They regulate the growth of algae, which is an essential part of coral reef systems. Too many algae can cause coral death. The Andros Barrier Reef has several primary consumers. These include soft coral, coralskeletons and plants. Secondary consumers make up the next trophic levels of organisms in our food web. These include corallivores as well piscivores which are fish feeders. Plankton feeders and other benthic organisms like plankton. CoralScience.org. Blue Tang, Flying Gurnards, Rock Lobsters, and Queen Trigger are all secondary consumers of the Andros Barrier Reef. They eat plankton and small crustaceans, invertebrates and worms. Tertiary shoppers are larger fish who eat smaller fish lower down in the foodchain. Tertiary shoppers may be predators or non-predators. The Andros’ tertiary predators include the Great Barracuda which feeds on tuna and herring, as well as the Green Moray who eats fish and squid. The ecosystem’s survival depends on how each trophic level is balanced. Ecologists have a firm belief that the apex prey is the one responsible for regulating an ecosystem’s trophic levels. Predation is a key factor in ensuring an ecosystem’s trophic stability. Predation by an predator helps to keep other levels of trophic stability in check. By controlling the populations of multiple species, prey species can be controlled to a reasonable level. This would reduce competition, and also allow for growth (Dodson 1973). Apex predators can cause ecosystem collapse by being removed. Predation actually benefits the ecosystem. The interactions between the top predator and the Andros barrier fish reef ensure that the ecosystem is stable and diverse. The Andros barrier’s greatest predator is the Reef shark. Its presence in the ecosystem is so important that it can be removed (Robbins 2006). Apex predators are reef sharks that feed on old, weak and sick fish. This will keep the reef’s population competitively healthy and allow for speciation and diversity to take place over time. Ecologists believe sharks are keystone species. Without them, ecosystems could be in danger or even wiped out. Many studies have examined the role of an apex species within an ecosystem. As the basis of this research, we will be looking at the AAAS study. This group performed a study to determine the effect of apex predators, such as sharks, being removed from their ecosystem. The group studied the effects on sharks when they were scarce and how the data was processed over a number of time periods. There would have been an increase in prey species on several occasions when shark presence was reduced. The prey species would increase in numbers if the sharks were not present. The shark’s niche cannot be preserved if there are declining numbers of primary consumers. As the AAAS model shows, primary consumers grow. Based on the above data, we concluded that losing an apex would result in the growth of primary and second-tier consumers. These are often called mesopredators. The number of green sea Turtles would rise if the population of reef sharks is reduced. Green sea turtles, which eat algae and are vital for coral reef health, can be detrimental to coral reef diversity. The only thing keeping green sea turtles from thriving in our Andros site food web was the reef sharks. The green turtles grow and reproduce normally without any predator. An increase in green sea turtles could put enormous pressure on primary seagrass production, which is their staple diet.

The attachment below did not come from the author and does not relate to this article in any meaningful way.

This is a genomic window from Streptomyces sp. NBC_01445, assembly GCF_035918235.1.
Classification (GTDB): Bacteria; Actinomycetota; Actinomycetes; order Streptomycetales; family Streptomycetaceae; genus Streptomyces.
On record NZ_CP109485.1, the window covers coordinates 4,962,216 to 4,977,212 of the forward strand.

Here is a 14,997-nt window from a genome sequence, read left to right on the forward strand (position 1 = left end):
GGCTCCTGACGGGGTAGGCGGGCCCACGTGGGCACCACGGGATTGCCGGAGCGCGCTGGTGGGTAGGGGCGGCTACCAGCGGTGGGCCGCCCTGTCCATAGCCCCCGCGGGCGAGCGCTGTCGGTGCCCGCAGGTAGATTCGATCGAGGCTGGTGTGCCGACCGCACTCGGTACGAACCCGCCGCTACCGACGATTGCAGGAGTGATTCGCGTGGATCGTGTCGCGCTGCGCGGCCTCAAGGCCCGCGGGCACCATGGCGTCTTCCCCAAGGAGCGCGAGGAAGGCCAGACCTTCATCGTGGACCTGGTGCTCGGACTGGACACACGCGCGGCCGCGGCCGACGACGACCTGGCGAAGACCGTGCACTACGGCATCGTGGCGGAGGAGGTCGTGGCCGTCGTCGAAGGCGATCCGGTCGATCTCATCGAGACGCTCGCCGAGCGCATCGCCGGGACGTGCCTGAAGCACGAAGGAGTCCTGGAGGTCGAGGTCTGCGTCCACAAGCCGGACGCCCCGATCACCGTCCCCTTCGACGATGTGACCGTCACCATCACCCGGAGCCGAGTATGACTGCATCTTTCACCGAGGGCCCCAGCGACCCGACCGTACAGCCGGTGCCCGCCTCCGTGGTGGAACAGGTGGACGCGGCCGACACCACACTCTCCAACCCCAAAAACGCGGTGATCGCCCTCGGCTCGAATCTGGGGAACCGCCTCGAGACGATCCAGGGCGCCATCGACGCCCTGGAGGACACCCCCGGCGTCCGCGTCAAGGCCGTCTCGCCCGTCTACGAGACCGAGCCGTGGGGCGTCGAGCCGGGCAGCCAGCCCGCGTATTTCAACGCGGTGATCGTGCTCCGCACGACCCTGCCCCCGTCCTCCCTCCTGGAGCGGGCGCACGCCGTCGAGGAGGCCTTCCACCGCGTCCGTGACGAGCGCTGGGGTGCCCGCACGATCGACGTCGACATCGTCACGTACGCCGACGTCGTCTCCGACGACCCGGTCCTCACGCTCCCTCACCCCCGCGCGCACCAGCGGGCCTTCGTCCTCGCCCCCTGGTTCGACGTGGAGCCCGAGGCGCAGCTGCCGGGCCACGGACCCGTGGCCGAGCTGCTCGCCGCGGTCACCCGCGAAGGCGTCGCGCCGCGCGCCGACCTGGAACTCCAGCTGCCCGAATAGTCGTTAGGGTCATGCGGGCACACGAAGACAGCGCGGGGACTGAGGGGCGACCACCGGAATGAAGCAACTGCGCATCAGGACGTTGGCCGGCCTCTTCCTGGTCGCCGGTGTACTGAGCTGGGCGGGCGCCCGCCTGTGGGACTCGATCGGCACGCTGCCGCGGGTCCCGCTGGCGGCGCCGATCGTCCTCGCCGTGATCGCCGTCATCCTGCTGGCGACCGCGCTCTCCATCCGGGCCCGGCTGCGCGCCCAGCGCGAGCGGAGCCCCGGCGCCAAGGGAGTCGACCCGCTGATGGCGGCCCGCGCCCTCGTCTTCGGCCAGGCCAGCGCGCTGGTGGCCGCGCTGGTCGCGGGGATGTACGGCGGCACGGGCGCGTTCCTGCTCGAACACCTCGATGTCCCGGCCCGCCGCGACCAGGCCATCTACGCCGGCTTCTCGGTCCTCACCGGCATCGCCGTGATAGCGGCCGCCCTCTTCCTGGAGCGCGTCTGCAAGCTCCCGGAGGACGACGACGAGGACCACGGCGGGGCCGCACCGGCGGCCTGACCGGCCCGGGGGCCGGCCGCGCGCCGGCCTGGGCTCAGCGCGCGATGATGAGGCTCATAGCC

After hatching, the adult green sea turtles become carnivorous and then shift to being herbivores. They could become too numerous and cause sea grass beds to disappear. The nursery fish will then manage the situation. Many coral reefs are supported by sea-grasses. Because predators tend to choose larger fish over sea-grass, this is one of their most secure places to grow juvenile fish. Without seagrass beds, nursery fish wouldn’t have a place for growth, leading to under-population in future generations. The species’ diversity and speciation would be reduced, and each one would go extinct. This is an example showing the upward cascading effect on ecosystems that removing an apex predator can have. Sharks are in decline due to humans’ involvement. If the important predator is not protected, we could see another situation. Robbins (2006) concludes by saying that the elimination or reduction of an environment’s most important predator would likely lead to the destruction of the trophic Web. Their opportunistic feeding patterns mean that this will be the case. Contrary to the biased data, reefs sharks don’t feed exclusively on elderly, sick, or weak fish. Instead, their diet is all-inclusive and helps maintain equilibrium, as well as preventing overpopulation. The apex prey’s influence is so crucial that the trophic net becomes more mesopredator-friendly. The Andros would see a dramatic increase in green sea turtle numbers if the reef shark were to disappear. This would put a tremendous amount of selective pressure on smaller fish and primary producers. The cascading effect from top to bottom leads to loss of biodiversity and speciation, which in turn causes the collapse of local ecosystems. The Andros Reef’s tertiary customers include the Great Barracuda, Green Moray, Trumpet fish and the Reef Shark as the apex prey. This area is home to over 164 fish and coral species. Crandon (1993) also noted that the reef contains more than 25% of all marine species. However, these data might not be enough as the existence of non-apex consumers could provide a buffer against the loss of the predator. Data is required to determine whether there are inter- or intra-species exhibits of predation and food web interaction. It also includes longitudinal observations of an ecosystem that has lost its apex shark predator. What happens if an important mesopredator is lost, like the green sea Turtle? What would other non-apex dominant predators do if they were to be left without an apex prey? Are there any viable methods to prevent apex-loss If there is a total loss of tertiary consumers, could a relocation of an apex predator from a comparable environment be used to replace the loss?